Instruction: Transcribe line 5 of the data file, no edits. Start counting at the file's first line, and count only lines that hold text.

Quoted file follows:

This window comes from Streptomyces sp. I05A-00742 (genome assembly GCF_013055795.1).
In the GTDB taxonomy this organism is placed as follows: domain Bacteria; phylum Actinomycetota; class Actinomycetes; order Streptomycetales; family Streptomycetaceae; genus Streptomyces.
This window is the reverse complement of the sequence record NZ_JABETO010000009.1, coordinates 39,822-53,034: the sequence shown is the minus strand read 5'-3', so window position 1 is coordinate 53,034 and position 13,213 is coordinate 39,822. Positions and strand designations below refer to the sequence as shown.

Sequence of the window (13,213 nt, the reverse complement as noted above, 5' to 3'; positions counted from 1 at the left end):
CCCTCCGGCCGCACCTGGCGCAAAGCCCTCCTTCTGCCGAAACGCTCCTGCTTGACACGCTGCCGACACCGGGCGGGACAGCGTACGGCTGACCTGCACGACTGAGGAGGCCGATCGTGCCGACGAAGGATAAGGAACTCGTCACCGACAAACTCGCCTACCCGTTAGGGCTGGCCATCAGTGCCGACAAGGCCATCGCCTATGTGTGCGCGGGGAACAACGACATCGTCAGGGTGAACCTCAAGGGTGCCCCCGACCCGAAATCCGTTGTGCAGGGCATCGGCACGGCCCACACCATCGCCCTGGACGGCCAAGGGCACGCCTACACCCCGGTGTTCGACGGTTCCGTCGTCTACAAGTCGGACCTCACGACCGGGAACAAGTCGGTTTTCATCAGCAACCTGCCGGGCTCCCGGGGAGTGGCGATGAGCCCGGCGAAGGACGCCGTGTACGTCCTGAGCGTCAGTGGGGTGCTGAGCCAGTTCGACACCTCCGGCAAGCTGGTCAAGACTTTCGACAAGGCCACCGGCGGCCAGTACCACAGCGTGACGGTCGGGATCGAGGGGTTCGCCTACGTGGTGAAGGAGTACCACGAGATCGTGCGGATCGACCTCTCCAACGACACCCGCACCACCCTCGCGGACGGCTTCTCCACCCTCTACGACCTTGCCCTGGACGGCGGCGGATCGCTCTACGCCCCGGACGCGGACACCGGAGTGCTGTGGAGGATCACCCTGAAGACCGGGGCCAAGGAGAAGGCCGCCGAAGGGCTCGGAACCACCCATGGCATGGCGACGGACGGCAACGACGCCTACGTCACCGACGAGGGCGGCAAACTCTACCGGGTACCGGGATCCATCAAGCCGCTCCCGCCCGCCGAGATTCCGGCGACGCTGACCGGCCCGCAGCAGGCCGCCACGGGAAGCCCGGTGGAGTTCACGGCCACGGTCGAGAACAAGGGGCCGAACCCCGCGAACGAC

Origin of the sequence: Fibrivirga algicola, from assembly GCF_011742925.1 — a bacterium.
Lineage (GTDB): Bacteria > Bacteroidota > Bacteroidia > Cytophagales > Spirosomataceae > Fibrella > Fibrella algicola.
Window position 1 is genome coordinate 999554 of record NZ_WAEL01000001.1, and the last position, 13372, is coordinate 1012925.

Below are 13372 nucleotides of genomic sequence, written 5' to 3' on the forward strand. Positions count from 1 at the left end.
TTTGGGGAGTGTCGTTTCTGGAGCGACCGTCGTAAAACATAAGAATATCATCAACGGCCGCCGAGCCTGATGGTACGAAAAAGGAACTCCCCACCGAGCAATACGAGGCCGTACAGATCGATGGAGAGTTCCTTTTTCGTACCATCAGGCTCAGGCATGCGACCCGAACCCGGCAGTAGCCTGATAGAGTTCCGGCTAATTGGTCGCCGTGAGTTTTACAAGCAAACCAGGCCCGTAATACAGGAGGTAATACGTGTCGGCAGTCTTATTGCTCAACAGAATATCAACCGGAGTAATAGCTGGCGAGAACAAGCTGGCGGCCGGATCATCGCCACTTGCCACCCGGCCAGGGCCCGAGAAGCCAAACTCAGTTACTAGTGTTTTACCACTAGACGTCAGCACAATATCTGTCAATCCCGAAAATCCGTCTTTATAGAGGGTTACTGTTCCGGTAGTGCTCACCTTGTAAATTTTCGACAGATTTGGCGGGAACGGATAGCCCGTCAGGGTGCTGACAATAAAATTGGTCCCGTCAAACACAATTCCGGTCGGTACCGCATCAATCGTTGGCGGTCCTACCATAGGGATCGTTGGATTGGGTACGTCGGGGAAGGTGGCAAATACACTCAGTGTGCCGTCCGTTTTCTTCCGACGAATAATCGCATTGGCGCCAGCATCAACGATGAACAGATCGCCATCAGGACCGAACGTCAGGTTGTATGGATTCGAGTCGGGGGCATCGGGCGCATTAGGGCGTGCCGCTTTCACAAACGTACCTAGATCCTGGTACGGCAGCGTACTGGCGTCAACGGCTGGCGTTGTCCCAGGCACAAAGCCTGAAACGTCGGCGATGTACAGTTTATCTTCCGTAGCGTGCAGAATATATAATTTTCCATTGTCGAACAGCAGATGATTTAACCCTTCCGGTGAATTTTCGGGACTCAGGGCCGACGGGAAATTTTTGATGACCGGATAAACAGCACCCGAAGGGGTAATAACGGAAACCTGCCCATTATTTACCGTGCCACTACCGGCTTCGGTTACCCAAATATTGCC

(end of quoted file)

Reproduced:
CCCTCCGGCCGCACCTGGCGCAAAGCCCTCCTTCTGCCGAAACGCTCCTGCTTGACACGCTGCCGACACCGGGCGGGACAGCGTACGGCTGACCTGCACGACTGAGGAGGCCGATCGTGCCGACGAAGGATAAGGAACTCGTCACCGACAAACTCGCCTACCCGTTAGGGCTGGCCATCAGTGCCGACAAGGCCATCGCCTATGTGTGCGCGGGGAACAACGACATCGTCAGGGTGAACCTCAAGGGTGCCCCCGACCCGAAATCCGTTGTGCAGGGCATCGGCACGGCCCACACCATCGCCCTGGACGGCCAAGGGCACGCCTACACCCCGGTGTTCGACGGTTCCGTCGTCTACAAGTCGGACCTCACGACCGGGAACAAGTCGGTTTTCATCAGCAACCTGCCGGGCTCCCGGGGAGTGGCGATGAGCCCGGCGAAGGACGCCGTGTACGTCCTGAGCGTCAGTGGGGTGCTGAGCCAGTTCGACACCTCCGGCAAGCTGGTCAAGACTTTCGACAAGGCCACCGGCGGCCAGTACCACAGCGTGACGGTCGGGATCGAGGGGTTCGCCTACGTGGTGAAGGAGTACCACGAGATCGTGCGGATCGACCTCTCCAACGACACCCGCACCACCCTCGCGGACGGCTTCTCCACCCTCTACGACCTTGCCCTGGACGGCGGCGGATCGCTCTACGCCCCGGACGCGGACACCGGAGTGCTGTGGAGGATCACCCTGAAGACCGGGGCCAAGGAGAAGGCCGCCGAAGGGCTCGGAACCACCCATGGCATGGCGACGGACGGCAACGACGCCTACGTCACCGACGAGGGCGGCAAACTCTACCGGGTACCGGGATCCATCAAGCCGCTCCCGCCCGCCGAGATTCCGGCGACGCTGACCGGCCCGCAGCAGGCCGCCACGGGAAGCCCGGTGGAGTTCACGGCCACGGTCGAGAACAAGGGGCCGAACCCCGCGAACGAC